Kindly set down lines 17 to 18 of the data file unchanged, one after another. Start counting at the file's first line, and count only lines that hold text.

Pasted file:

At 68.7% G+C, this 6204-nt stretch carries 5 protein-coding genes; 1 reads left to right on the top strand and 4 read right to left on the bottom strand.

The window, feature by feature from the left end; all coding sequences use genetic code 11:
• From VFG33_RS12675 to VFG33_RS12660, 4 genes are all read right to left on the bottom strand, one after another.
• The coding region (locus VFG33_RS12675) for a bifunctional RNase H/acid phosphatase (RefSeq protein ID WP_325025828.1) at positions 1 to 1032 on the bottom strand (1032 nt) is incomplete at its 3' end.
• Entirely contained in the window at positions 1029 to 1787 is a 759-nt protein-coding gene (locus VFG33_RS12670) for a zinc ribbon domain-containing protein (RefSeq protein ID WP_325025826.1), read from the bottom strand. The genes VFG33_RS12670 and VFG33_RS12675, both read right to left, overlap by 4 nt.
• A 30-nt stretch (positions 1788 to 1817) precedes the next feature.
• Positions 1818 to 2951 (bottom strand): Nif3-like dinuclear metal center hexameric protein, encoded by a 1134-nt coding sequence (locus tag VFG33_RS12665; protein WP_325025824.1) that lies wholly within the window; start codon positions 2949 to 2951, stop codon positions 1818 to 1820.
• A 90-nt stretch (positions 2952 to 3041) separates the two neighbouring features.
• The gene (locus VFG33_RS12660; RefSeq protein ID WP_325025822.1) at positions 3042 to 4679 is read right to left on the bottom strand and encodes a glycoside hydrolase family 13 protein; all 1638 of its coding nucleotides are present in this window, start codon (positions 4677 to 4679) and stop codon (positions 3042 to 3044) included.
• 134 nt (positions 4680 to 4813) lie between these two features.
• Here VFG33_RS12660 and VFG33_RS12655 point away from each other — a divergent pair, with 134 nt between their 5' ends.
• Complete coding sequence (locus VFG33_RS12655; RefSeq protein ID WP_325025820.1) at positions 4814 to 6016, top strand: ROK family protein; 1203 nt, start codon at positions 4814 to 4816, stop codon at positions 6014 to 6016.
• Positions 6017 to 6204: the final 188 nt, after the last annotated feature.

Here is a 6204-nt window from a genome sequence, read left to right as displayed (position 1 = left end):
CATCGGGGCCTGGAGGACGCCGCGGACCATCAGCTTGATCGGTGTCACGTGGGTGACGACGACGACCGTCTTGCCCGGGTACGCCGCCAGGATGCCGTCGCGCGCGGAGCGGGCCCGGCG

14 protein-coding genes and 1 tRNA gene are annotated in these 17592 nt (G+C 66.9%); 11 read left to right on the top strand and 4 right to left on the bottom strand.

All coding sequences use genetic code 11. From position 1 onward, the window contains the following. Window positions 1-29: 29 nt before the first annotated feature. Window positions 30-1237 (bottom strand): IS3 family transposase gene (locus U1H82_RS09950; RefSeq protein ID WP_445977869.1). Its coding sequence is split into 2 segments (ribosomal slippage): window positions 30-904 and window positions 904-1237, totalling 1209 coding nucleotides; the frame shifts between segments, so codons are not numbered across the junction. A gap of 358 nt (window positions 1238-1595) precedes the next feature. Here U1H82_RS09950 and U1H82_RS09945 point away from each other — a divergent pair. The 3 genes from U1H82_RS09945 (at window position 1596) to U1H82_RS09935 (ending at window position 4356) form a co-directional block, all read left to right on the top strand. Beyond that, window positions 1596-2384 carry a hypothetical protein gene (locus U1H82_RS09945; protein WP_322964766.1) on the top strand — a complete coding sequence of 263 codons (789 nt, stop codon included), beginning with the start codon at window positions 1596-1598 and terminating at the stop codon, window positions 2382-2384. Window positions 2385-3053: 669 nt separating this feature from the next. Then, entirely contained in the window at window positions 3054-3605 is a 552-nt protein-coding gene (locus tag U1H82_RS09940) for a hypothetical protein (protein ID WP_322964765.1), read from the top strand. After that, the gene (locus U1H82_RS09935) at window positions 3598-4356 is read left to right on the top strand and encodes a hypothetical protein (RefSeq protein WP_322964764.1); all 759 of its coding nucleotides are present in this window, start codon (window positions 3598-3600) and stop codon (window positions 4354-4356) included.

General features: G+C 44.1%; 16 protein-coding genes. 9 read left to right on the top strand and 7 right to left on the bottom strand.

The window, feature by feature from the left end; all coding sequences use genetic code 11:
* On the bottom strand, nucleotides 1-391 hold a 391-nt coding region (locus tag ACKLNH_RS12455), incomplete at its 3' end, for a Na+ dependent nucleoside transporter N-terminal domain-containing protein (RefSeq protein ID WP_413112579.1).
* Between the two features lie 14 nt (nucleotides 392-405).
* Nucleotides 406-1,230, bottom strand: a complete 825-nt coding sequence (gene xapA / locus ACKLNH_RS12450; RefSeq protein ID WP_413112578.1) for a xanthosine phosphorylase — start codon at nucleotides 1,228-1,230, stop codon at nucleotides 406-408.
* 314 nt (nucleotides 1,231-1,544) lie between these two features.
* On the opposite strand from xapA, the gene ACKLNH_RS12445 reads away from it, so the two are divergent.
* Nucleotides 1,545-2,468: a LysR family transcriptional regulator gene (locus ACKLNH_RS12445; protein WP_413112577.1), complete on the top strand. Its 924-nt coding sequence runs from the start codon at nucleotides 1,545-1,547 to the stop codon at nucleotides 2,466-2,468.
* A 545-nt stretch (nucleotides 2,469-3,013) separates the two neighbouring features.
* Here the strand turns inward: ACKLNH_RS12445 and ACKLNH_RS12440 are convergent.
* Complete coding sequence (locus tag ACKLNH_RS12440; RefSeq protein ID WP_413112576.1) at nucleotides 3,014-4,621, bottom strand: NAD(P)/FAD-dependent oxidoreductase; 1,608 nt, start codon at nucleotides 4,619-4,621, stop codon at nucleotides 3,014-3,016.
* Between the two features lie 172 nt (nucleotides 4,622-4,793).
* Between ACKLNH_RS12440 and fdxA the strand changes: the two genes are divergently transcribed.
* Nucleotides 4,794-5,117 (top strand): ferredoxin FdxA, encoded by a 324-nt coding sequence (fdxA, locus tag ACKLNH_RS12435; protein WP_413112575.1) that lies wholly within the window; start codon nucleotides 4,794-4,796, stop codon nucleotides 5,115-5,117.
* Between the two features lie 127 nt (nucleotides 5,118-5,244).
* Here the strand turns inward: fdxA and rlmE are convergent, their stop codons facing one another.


All coding sequences use genetic code 11. From position 1 onward, the window contains the following. Window positions 1-29: 29 nt before the first annotated feature. Window positions 30-1237 (bottom strand): IS3 family transposase gene (locus U1H82_RS09950; RefSeq protein ID WP_445977869.1). Its coding sequence is split into 2 segments (ribosomal slippage): window positions 30-904 and window positions 904-1237, totalling 1209 coding nucleotides; the frame shifts between segments, so codons are not numbered across the junction. A gap of 358 nt (window positions 1238-1595) precedes the next feature. Here U1H82_RS09950 and U1H82_RS09945 point away from each other — a divergent pair. The 3 genes from U1H82_RS09945 (at window position 1596) to U1H82_RS09935 (ending at window position 4356) form a co-directional block, all read left to right on the top strand. Beyond that, window positions 1596-2384 carry a hypothetical protein gene (locus U1H82_RS09945; protein WP_322964766.1) on the top strand — a complete coding sequence of 263 codons (789 nt, stop codon included), beginning with the start codon at window positions 1596-1598 and terminating at the stop codon, window positions 2382-2384. Window positions 2385-3053: 669 nt separating this feature from the next. Then, entirely contained in the window at window positions 3054-3605 is a 552-nt protein-coding gene (locus tag U1H82_RS09940) for a hypothetical protein (protein ID WP_322964765.1), read from the top strand. After that, the gene (locus U1H82_RS09935) at window positions 3598-4356 is read left to right on the top strand and encodes a hypothetical protein (RefSeq protein WP_322964764.1); all 759 of its coding nucleotides are present in this window, start codon (window positions 3598-3600) and stop codon (window positions 4354-4356) included.

General features: G+C 44.1%; 16 protein-coding genes. 9 read left to right on the top strand and 7 right to left on the bottom strand.